Investigative

I-Team investigates teacher pay around the Coachella Valley

Are teachers paid what they're worth?

Watch: I-Team investigates teacher pay a

PALM SPRINGS, Calif. - In a News Channel 3 I-Team Investigation, Jeff Stahl requested and examined teacher pay records for three local school districts around the Coachella Valley.

Teachers who worked the entire 2016 -2017 school year in the Coachella Valley Unified School District, the Desert Sands Unified School District and the Palm Springs Unified School District all made at least $50,000.

KESQ only added up regular pay and overtime pay amounts for teachers who worked this entire past school year.

Lump sum payments, other payments, and defined benefits were not included in our calculations. Neither were district contributions to retirement plans, or to medical fringe benefits which include medical, dental and vision.

11-percent of the 2,904 full-year teachers earned between $50,000 and $60,000 dollar. The largest group of teachers, 25-percent, made between $90,000 and $100,000 dollars. 16-percent earned more than $100,000 dollars for the school year. The highest paid teacher earned $155,684 dollars for the year.

Mauricio Arellano, Assistant Superintendent of Human Resources for the Palm Springs Unified School district said,"Additional benefits as part of their compensation package would be the district's contribution to their retirement plans, obviously a maximum contribution to their medical fringe benefits which includes medical, dental and vision."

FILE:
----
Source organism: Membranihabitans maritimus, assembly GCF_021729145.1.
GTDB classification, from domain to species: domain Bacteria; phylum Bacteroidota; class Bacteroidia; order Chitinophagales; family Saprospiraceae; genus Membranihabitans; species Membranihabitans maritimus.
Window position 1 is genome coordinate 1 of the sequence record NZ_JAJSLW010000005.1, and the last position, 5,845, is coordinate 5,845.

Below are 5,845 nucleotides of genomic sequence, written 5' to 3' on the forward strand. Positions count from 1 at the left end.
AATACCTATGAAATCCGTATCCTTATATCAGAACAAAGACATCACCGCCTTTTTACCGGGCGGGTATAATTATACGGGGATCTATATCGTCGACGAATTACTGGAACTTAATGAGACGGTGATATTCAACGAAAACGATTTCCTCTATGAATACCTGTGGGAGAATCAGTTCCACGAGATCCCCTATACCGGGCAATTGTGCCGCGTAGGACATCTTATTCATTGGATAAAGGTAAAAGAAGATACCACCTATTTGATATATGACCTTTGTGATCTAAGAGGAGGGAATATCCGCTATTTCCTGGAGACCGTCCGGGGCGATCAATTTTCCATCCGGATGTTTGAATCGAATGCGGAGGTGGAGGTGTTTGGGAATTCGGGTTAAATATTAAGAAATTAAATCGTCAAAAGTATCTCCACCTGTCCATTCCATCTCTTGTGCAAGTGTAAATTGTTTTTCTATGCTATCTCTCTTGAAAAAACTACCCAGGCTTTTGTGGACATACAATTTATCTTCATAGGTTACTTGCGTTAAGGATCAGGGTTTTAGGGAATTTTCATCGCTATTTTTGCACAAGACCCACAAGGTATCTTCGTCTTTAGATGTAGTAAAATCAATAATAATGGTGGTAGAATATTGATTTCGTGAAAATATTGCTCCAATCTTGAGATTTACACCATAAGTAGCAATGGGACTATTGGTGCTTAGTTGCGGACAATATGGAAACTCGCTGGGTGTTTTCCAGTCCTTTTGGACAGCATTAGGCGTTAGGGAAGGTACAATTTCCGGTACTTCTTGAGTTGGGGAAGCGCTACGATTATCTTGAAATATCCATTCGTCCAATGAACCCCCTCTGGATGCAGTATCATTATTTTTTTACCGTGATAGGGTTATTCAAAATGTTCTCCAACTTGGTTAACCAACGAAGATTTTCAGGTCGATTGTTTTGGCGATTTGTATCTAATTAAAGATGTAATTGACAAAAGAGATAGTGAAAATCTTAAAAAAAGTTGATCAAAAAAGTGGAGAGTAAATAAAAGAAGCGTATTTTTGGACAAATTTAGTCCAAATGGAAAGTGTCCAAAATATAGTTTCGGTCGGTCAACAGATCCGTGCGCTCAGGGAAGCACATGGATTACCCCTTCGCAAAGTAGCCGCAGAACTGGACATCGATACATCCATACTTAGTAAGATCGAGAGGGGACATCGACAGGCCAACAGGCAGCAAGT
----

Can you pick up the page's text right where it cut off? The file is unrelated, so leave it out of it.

The average pay for public school teachers was $86,183 in the Desert Sands Unified School District, $83,175 for the Palm Springs Unified School District and $81,044 for the Coachella Valley Unified School District.

All three local districts made more than the statewide Public School Teachers average salary of $72,535 dollars for the 2014-2015 school year.

Tony Signoret, Assistant Superintendent of Human Resources for the Desert Sands Unified School District said, "I do feel we are doing everything possible to compensate them for that hard work during the school year."

Signoret says the district offers teachers other ways to boost their paychecks.

Said Signoret, "There are those opportunities for them to receive compensation for those very valuable activities such as after school activities, coaching and performing arts. There are many of those opportunities."

All full-year teachers in our area earned more than Riverside County's Per Capita Income of $35,600 dollars, according to the Bureau of Economic Analysis.

All but the lowest paid teachers earned more than Riverside County's Median Household Income of $58,292 dollars, according to the Census Bureau.

Palm Springs Teachers Union President, Herb Claggett, says the numbers show that teachers are firmly entrenched into the middle class and paid almost as well as just before our latest big recession.

Claggett said, "It is nice to have a paycheck that gets you all the things the middle class has wanted. A home, some land, a good retirement, security." 

Claggett says his union would like to see teachers at the lower end of the scale make more money to pay for their educations.

 

Teachers get to the top of the pay scale with more years with their district and more post-graduate education including master and doctoral degrees.

Not considered here are the additional costs teachers incur, union dues, personal money for classroom supplies and the inability to move to another district without losing pay scale seniority.

But Arellano says his Palm Springs Unified teachers are being paid fairly and equitably compared to other districts. "I think teachers are earning a fair wage.  But what they're worth is invaluable," said Arellano.

Have a tip for the I-Team? Contact us at ITeam@kesq.com.

Read more I-Team Investigative reports now at www.kesq.com.


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